- Operational requirements and administrative fees: In conjunction with the state’s larger effort to control health care costs, all carriers selling plans through the Connector must commit to pursuing alternative payment methods. On the operational front, the Connector is pursuing a streamlined and standardized system for carriers to submit plan information and integrate these systems with the new Health Information Exchange-Integrated Eligibility System (HIX-IES). Last, but certainly not least, the Connector must be self-sustaining by 2015 in order to continue to be an ACA-compliant Exchange. As such, the Connector will use economies of scale and administrative fees to ensure their long-term sustainability.
For simplicity’s sake, the above summary just skims the surface of the very complex policy, program, and funding decisions the Connector needs to make in the next several months. For more details, see this thorough slide deck provided by Connector staff.
Draft 2013 Affordability Schedule
As discussed at previous Connector Board meetings, the policy recommendation is for Massachusetts to maintain the state individual mandate in addition to the federal individual mandate. The Affordability Schedule is a key component of the state individual mandate, which requires adult Massachusetts residents to purchase coverage if it is affordable to them. To date, the state has used premium dollar amounts by income bucket to determine affordability, and the Affordability Schedule for people below 300% FPL has been aligned with Commonwealth Care base premiums.
The Connector aims to maintain progressivity of the state Affordability Schedule while moving towards a percentage-based system in 2014. As Governor’s FY2014 budget proposal commits to providing state subsidies on top of federal premium tax credits (QHP wrap) to align with current Commonwealth Care premiums, the Connector proposed no changes to the maximum allowable premium contributions in the for people below 300% FPL. For people with incomes above 300% FPL, the Connector recommended small adjustments to income buckets and affordability standards, with a cap of 10% of income at the highest income levels in the schedule. The Board voted to release the draft 2013 Affordability Schedule for public comment.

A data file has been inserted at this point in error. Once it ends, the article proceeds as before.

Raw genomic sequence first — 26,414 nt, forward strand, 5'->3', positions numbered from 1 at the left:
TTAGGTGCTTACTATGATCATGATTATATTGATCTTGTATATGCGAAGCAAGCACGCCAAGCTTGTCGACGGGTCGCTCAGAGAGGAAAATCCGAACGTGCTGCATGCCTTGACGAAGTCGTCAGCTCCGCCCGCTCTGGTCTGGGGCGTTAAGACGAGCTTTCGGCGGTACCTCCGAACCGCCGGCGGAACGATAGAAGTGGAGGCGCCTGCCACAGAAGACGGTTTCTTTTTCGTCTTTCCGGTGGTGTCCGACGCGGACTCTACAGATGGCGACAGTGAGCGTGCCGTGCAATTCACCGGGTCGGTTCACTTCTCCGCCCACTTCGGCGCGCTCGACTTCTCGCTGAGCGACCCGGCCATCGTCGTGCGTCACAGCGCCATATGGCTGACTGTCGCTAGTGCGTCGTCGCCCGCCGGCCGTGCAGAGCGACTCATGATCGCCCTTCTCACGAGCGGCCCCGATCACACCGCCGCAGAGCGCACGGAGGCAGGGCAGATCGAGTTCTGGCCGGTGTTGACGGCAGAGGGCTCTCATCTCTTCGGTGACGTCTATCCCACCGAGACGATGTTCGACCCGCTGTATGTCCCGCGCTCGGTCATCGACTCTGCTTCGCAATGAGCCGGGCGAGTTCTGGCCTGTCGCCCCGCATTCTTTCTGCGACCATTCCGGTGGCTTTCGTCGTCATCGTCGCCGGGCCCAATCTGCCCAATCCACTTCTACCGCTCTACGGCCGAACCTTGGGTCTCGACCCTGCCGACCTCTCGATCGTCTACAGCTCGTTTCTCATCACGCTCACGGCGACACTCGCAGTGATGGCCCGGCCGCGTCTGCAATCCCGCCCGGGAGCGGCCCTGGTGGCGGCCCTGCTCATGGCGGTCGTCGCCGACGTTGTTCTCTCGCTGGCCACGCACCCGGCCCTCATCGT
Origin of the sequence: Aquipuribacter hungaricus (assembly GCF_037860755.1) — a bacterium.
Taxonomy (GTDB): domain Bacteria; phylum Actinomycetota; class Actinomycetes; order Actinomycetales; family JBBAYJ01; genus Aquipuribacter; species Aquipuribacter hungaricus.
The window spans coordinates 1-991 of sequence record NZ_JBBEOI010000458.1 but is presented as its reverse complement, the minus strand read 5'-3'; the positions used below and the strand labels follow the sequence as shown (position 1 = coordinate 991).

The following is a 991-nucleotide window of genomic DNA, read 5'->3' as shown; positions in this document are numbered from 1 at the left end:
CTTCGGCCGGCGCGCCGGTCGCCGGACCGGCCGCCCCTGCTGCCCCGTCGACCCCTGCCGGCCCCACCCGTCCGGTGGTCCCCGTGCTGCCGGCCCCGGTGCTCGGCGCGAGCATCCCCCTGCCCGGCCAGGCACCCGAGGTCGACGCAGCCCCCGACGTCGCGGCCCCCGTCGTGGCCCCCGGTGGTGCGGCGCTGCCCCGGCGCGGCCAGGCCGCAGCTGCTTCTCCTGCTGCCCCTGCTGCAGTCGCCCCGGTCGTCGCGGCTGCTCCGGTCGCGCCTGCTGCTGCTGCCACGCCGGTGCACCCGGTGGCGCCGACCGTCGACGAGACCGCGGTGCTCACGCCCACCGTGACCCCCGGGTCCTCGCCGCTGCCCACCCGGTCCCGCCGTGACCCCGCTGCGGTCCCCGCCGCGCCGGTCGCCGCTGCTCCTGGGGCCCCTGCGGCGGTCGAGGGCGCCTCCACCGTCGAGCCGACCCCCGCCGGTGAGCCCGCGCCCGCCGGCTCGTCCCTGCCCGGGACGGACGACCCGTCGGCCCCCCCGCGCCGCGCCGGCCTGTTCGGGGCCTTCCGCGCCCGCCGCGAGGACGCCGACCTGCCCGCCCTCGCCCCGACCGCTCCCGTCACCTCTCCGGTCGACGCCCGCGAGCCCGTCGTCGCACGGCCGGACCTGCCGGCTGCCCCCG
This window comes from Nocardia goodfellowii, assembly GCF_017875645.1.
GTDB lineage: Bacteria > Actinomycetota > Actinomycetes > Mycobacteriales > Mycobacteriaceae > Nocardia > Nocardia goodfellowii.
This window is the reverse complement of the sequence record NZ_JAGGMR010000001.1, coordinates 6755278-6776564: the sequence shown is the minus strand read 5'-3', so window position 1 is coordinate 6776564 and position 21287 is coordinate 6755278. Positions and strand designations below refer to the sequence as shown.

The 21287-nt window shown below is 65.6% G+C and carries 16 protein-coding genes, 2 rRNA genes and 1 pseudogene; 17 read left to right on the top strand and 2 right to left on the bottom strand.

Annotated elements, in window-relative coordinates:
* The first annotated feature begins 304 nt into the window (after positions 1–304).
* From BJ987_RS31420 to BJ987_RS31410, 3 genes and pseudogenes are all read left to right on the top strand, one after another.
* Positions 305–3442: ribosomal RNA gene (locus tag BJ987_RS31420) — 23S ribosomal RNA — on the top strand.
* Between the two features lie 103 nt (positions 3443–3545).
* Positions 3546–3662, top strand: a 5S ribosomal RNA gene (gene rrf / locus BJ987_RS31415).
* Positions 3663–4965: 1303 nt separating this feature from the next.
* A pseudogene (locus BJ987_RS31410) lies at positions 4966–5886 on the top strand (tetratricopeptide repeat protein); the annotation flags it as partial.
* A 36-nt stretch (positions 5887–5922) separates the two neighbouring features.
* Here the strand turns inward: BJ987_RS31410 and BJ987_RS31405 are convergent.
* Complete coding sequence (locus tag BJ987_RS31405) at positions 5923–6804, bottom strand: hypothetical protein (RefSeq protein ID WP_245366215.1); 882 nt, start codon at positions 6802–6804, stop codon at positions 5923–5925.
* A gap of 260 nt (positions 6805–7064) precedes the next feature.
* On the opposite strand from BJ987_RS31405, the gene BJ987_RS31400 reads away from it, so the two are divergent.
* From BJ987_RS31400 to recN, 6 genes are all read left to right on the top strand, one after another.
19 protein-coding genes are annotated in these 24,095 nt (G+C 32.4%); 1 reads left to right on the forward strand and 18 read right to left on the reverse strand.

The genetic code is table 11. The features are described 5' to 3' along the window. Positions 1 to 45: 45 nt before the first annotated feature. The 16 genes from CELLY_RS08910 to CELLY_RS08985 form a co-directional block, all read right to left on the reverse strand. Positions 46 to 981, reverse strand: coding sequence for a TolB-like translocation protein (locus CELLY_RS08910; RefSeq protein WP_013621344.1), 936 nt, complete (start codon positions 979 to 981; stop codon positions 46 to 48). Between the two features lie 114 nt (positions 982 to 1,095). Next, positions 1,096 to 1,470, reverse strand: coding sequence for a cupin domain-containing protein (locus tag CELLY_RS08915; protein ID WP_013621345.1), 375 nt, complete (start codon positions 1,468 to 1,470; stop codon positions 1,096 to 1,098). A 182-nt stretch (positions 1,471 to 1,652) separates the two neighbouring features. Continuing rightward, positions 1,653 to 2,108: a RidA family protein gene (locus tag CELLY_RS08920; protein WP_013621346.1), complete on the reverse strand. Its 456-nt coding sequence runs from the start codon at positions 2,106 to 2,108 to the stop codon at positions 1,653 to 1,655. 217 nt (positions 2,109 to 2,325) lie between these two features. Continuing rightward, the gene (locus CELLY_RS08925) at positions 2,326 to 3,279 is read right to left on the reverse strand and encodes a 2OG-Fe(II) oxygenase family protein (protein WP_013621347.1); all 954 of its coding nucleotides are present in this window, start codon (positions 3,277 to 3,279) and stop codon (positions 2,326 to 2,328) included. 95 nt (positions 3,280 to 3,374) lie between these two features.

FY2014 Commonwealth Care Renewal
Fiscal Year 2014, which runs from July 1, 2013 through June 30, 2014, presents interesting challenges for program planning. It is a “split” fiscal year – the first half of FY2014 is “business as usual,” while ACA-related changes are effective beginning in the second half of the fiscal year. Therefore, the Connector proposed to extend their current contract with Commonwealth Care Managed Care Organizations (MCOs) through December 31, 2013. Each MCO will be asked to accept their FY2013 base capitation rate, with a 1.4% adjustment for inflation, during the renewal period.
There will be no change in the rules for new Plan Type 1 members, who currently have limited choice of the two lowest cost plans. However, MCOs will have the option to propose a discount on their capitation rates for Plan Types 2 and 3 members only, as long as the discount does not come in below the rate of the lowest cost plan. Should an MCO propose a discount, their members’ premiums will be adjusted accordingly, without changing the base enrollee premiums. Because of the short plan year, members’ maximum out-of-pocket limits (referred to as MOOPs) will be reduced. As in previous years, Commonwealth Care members will have the opportunity to switch plans during open enrollment will occur in June for plans effective July 1, 2013. However, this population will need to transition to new coverage options provided under the ACA for coverage effective January 1, 2014.
The next Connector Board meeting is scheduled for Thursday, February 28th from 9:00am-12:00pm at 1 Ashburton Place, 21st floor.